As I lay in my bed, I knew as I looked around that this would be the last time I would see this room and be in this bed. I knew the Angel of Death was coming for me. I remember thinking and laughing to myself that the storm must have delayed his coming.


My eyes wandered around the room, my room, and landed on each item. I was overcome with happy memories, as well as sad ones. But, in spite of the sad ones, I was filled with joy and happiness. My life had been long and filled with adventures and discoveries of all sorts. I uncovered and discovered civilizations, artifacts, writings, and the like from long gone. And, I had met so many wonderful people in my lifetime. Each person and experience enriched me. I was a lucky man.


Since I had no relatives, at age 90, who would, the bulk of my vast estate, holdings, and properties were going to be divided among my beloved and devoted servants who cared for me for so many years. My mansion was going to be converted into an orphanage for poor, parentless or abandoned children. I left specific instruction in my will as to how the house would be redesigned and how the children would be cared for. No one was to be turned away or turned out and they were to receive, not only an education, but love, plenty of good healthy food, attention, and encouragement. This was not going to be a place of sadness and cruelty, which was very common in that century, but rather a “home” for them in which they could flourish and feel loved.


My long time friend and attorney, Jacob Thortonwhilder, was the overseer of the renovation and then would run the orphanage making certain it was run and the children cared for as per the specifications in my will. Jacob would be shocked to see how well taken care of financially he would be for these tasks.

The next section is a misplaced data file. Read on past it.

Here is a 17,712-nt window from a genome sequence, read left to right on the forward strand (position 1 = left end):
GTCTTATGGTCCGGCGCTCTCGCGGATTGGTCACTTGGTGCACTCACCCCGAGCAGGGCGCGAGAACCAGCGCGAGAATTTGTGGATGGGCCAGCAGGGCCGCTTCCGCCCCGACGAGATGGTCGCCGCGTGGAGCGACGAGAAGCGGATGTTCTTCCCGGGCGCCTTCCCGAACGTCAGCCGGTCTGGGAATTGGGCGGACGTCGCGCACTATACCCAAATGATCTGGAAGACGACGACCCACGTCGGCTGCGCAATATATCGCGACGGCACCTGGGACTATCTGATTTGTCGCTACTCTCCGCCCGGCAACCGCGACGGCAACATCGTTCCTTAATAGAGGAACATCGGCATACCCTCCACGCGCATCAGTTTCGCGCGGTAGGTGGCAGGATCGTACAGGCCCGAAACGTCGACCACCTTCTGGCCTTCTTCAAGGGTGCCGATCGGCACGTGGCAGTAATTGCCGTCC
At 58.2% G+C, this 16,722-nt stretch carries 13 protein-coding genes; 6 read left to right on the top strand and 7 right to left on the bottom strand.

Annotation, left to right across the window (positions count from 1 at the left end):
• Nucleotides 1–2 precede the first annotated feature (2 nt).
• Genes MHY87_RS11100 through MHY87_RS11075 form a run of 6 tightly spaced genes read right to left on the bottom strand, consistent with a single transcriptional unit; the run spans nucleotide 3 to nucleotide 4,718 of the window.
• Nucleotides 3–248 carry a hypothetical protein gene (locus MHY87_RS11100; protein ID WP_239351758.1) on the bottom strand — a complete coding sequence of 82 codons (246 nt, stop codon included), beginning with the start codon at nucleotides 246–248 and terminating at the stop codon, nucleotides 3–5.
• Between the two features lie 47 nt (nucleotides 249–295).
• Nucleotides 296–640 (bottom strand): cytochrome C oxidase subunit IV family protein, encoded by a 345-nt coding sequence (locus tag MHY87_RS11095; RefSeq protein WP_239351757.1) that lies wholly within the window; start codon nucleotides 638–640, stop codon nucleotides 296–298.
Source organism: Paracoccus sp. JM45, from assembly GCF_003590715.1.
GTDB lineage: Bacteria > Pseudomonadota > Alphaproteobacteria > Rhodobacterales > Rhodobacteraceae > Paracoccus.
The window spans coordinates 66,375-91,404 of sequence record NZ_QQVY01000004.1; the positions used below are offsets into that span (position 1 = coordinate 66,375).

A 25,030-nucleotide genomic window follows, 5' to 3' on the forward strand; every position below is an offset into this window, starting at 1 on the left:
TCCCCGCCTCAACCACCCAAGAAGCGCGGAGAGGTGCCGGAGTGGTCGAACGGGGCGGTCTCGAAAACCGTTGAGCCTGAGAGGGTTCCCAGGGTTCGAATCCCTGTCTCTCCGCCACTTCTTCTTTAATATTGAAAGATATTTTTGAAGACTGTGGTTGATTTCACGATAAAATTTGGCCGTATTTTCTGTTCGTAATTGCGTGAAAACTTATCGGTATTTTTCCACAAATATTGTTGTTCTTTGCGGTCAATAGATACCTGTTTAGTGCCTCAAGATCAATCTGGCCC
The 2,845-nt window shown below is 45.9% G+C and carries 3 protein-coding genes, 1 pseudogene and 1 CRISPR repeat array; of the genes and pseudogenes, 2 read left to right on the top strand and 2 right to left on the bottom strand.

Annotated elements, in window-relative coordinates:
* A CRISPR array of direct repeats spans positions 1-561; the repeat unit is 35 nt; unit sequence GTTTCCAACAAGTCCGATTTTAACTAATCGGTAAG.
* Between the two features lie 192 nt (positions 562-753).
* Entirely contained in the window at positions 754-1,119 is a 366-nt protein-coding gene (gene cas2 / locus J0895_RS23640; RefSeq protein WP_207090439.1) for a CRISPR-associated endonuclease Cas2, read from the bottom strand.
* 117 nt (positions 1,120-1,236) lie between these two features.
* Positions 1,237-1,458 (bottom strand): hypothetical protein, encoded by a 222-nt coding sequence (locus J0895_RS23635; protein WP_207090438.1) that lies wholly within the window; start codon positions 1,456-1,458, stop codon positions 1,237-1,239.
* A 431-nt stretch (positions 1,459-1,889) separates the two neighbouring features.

Jacob and I had spent many hours discussing the orphanage and how the children should be cared for, so I had no fears that my wishes and dreams for those children, who would soon live here, would not be realized and upheld. I knew Jacob would make certain my wishes were fulfilled.


Well, it seemed in the midst of my own personal life review, the Angel of Death arrived at to my door before the local physician. I passed from this life on June 2, 1640.


Later, when I was living as I am now as a skeleton, I learned that my house had been struck by lightning that very same night and caught fire. My bedroom went up in a huge blaze and my human body burned to the bone. Fortunately, and rather oddly, as nature tends to be, the rain from the storm, which caused the fire, put the blaze out and 3/4ths of my house was saved.


But, my corpse was now a skeleton. No worms for me. I was not to be anyone’s dinner.


I shall stop here; this is a good breaking point. I am certain your eyes are weary from reading and you must have some adventure to gear up for. I know I do and I must get started or I shall be late. I am rather excited about this adventure; it promises many surprises and I cannot wait to get started.


Next time when we chat, I will continue my tale. It was my pleasure to meet you and look forward to our next meeting.


Sincerely, Beau